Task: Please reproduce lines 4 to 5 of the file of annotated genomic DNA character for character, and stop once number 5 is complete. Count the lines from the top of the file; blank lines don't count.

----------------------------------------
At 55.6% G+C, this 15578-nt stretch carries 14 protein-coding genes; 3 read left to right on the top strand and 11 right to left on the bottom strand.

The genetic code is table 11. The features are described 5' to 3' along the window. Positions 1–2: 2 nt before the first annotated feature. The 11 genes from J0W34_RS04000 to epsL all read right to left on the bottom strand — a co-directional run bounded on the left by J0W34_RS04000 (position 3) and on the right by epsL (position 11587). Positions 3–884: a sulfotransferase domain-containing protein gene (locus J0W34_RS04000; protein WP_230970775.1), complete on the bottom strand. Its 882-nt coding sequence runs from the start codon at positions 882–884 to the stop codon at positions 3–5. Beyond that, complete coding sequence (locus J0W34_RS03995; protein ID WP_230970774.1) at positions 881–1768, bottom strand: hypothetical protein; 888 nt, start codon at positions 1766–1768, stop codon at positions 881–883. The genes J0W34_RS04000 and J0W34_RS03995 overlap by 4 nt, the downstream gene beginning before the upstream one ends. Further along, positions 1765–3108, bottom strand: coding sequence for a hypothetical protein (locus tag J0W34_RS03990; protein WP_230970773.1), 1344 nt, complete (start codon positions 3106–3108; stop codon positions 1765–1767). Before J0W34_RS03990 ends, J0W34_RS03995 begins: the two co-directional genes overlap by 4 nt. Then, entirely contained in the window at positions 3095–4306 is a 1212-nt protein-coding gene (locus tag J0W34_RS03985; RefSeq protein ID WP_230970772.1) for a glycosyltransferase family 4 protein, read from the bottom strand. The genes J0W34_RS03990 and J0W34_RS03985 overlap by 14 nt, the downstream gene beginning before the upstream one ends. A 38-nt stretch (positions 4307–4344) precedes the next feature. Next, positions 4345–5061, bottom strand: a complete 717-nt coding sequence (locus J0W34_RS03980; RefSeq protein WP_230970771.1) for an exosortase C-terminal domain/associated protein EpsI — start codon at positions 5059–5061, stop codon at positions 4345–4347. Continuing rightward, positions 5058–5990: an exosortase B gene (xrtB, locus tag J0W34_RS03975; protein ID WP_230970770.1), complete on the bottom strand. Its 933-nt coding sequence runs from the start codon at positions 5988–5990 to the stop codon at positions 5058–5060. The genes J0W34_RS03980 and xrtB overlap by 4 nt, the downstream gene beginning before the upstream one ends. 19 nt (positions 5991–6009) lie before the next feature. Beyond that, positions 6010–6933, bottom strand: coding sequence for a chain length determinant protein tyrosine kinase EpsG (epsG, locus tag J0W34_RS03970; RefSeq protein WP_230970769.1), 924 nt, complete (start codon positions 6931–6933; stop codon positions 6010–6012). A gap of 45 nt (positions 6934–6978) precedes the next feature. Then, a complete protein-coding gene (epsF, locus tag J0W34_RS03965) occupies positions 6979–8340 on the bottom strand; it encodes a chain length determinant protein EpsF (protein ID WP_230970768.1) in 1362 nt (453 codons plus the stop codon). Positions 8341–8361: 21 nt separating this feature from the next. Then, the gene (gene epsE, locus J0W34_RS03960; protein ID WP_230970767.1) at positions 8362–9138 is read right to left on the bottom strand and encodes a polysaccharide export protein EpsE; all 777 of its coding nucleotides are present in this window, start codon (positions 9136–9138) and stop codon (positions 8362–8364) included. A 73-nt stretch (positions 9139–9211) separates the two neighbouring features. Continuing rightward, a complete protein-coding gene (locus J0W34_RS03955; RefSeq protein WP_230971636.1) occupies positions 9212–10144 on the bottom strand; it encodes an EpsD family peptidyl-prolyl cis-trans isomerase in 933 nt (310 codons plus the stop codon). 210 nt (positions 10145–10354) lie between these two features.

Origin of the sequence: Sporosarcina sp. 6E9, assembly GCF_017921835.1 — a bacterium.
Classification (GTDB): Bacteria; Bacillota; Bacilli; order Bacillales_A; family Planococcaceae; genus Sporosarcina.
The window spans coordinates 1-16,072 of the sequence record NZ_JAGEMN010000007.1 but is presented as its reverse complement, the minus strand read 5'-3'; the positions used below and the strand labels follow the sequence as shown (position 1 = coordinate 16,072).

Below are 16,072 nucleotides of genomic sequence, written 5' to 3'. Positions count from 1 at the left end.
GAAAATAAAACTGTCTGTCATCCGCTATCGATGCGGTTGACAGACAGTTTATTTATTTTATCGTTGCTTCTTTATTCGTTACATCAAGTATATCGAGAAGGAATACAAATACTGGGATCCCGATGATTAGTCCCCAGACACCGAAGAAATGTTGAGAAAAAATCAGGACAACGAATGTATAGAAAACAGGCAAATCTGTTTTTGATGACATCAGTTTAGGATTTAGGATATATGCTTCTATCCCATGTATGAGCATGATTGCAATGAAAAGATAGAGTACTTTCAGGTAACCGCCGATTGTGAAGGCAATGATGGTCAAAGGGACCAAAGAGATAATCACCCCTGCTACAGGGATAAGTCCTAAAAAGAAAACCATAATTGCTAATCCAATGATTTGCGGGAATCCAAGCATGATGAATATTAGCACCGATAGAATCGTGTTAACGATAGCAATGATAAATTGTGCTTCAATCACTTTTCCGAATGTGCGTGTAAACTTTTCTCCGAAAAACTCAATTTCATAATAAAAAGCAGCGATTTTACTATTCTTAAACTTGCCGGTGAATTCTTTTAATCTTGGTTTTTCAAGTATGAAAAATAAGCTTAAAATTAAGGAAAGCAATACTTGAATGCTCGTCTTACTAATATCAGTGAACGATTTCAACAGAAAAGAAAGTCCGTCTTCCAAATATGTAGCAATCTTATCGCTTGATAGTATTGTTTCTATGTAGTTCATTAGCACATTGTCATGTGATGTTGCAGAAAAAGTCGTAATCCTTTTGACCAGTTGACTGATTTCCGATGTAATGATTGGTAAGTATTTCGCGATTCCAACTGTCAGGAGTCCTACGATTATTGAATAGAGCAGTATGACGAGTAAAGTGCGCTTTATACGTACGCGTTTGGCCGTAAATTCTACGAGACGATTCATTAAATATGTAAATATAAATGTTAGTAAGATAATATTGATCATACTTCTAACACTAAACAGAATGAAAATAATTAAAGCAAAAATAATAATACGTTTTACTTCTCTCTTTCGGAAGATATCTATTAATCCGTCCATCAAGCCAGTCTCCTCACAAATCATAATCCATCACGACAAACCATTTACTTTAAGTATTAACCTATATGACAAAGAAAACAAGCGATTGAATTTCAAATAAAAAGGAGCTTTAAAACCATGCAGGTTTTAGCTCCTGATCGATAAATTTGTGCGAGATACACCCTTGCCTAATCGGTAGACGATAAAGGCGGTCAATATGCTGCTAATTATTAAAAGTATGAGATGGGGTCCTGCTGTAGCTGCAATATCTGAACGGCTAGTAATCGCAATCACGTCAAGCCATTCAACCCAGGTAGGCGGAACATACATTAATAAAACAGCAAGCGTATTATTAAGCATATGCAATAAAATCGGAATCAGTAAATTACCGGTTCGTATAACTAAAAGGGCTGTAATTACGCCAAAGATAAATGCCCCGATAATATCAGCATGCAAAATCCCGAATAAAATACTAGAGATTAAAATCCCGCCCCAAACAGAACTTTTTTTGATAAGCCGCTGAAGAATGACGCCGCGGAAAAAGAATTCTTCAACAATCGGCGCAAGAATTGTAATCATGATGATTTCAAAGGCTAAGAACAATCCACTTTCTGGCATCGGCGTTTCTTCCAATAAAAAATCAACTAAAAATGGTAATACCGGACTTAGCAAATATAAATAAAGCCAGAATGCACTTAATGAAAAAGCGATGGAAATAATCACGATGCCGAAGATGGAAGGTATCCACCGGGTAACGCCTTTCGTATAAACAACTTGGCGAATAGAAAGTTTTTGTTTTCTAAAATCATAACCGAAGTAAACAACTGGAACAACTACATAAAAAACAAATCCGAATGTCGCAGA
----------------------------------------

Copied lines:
Classification (GTDB): Bacteria; Bacillota; Bacilli; order Bacillales_A; family Planococcaceae; genus Sporosarcina.
The window spans coordinates 1-16,072 of the sequence record NZ_JAGEMN010000007.1 but is presented as its reverse complement, the minus strand read 5'-3'; the positions used below and the strand labels follow the sequence as shown (position 1 = coordinate 16,072).